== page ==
B.B. proposes a division between "mystical" transcendence and "non-mystical" transcendence.  He agrees with Tilakaratne in asserting that the Buddha's teaching does not contain the usual tropes of the mystics of other religions.  For example, the two authors agree that the Buddha's silence in response to certain questions is not mystical, and should not be construed as a tacit indication of a belief in a transcendental other-reality. (p. 168–9).  B.B. agrees that, "The Buddhism of the Pāli Canon adopts a decidedly non-mystical stance, and in this respect contrasts significantly both with non-dualistic Vedānta and with theism, as Tilakaratne rightly and repeatedly points out." (p. 172)

Very briefly, however, and without even one cited source, B.B. indicates that he interprets asaṅkhatā dhātu as "the unconditioned element", and that he considers this to be "affirming a transcendent reality".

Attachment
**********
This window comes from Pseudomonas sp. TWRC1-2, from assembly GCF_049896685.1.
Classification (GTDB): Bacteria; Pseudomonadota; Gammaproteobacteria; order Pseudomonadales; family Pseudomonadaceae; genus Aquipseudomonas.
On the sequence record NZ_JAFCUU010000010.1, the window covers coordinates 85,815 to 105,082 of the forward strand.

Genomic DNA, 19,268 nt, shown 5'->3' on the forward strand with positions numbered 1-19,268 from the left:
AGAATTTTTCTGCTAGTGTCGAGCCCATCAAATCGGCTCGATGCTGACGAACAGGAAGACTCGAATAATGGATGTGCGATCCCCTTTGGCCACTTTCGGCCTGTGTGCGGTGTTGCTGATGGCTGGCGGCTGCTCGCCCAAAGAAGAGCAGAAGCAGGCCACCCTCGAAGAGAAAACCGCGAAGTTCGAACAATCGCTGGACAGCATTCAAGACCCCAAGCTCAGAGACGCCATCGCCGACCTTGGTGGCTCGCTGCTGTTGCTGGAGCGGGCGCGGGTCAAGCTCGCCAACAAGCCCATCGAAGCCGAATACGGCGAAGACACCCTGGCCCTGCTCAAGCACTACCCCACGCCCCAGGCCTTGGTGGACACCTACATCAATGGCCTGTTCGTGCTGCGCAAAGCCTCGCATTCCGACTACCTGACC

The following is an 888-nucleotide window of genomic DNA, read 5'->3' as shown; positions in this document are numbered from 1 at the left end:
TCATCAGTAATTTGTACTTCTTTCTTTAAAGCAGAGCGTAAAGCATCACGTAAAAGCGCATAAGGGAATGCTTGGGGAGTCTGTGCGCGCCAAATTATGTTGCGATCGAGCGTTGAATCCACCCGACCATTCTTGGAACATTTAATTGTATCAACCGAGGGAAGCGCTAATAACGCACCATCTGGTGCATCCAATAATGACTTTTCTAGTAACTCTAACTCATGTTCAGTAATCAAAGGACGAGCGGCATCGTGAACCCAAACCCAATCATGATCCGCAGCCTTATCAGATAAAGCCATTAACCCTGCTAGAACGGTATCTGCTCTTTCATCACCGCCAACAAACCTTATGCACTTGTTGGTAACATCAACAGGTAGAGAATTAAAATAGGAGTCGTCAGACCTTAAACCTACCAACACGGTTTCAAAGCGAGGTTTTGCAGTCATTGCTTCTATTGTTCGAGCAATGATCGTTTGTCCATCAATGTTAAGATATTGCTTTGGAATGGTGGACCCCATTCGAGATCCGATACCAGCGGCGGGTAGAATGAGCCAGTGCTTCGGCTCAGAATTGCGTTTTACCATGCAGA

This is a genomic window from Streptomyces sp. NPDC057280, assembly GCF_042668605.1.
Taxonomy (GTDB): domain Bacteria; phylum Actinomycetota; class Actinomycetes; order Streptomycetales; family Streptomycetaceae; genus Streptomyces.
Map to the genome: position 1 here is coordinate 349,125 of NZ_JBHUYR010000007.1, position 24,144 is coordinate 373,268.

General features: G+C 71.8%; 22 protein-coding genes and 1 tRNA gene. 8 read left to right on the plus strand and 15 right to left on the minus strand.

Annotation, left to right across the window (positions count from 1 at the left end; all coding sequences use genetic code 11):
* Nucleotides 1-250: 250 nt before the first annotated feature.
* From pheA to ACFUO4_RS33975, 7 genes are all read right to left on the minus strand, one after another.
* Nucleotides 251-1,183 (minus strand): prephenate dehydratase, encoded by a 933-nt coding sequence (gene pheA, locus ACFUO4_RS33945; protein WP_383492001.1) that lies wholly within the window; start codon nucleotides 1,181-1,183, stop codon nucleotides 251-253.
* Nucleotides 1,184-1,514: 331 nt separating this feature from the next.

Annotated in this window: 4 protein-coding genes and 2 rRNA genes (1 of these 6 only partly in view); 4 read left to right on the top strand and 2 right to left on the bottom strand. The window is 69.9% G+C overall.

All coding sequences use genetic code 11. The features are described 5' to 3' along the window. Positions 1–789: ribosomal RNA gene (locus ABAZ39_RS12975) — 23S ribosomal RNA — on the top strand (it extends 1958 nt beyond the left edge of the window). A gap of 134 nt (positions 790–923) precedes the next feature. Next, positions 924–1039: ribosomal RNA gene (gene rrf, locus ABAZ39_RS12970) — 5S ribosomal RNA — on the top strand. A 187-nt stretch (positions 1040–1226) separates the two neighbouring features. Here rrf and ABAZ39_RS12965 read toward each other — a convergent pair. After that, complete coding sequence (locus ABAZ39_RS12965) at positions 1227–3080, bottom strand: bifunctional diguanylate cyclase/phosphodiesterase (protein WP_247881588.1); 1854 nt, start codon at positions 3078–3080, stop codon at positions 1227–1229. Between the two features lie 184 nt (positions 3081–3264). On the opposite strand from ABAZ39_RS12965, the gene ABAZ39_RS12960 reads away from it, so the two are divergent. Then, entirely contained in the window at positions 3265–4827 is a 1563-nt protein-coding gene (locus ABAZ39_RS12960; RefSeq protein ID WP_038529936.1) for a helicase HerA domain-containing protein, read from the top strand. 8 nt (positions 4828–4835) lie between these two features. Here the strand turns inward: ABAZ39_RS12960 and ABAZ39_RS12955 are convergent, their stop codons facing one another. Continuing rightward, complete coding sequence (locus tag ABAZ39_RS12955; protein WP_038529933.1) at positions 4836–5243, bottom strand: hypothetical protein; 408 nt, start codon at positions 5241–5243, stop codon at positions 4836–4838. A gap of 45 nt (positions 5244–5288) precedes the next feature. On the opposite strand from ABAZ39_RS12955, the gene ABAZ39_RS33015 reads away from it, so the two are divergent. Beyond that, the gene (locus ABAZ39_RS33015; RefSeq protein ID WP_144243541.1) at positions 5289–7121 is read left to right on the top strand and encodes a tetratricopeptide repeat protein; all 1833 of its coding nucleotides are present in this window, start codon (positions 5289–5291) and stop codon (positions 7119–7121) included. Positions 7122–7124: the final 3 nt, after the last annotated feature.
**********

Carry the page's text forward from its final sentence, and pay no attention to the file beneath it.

It is conspicuous that B.B. proceeds (after this declaration) to discuss many different sources and subjects in rapid succession, but does not actually discuss (nor cite a single example of) the texts pertaining to the one term that he identifies as "affirming a transcendent reality".  An incomplete list of what B.B. discusses in the pages remaining would be, (i) samādhi, (ii) the status of the arahat after death, (iii) the adequacy or inadequacy of language to express nirvana, (iv) the meaning of the term lokuttara --and yet we somehow never return to this point about the supposed "unconditioned element".

You might think that this would be very important for B.B. to explain, but no, instead, B.B. more-or-less runs away from the claim after announcing it.  We are led to imagine that important facts about this term (asaṅkhatā dhātu) "…are there in the texts, and it seems that it is only by a wilful denial of their explicit content that one can get them to say something other than they appear to be saying." (p. 172)

B.B. does not claim that Tilakaratne is misinterpreting or ignoring these unspecified sources, so we are also left to wonder if Tilakaratne is unaware of the particular texts that B.B. has in mind that are so irrefutable, or if this is something they actually disagree about.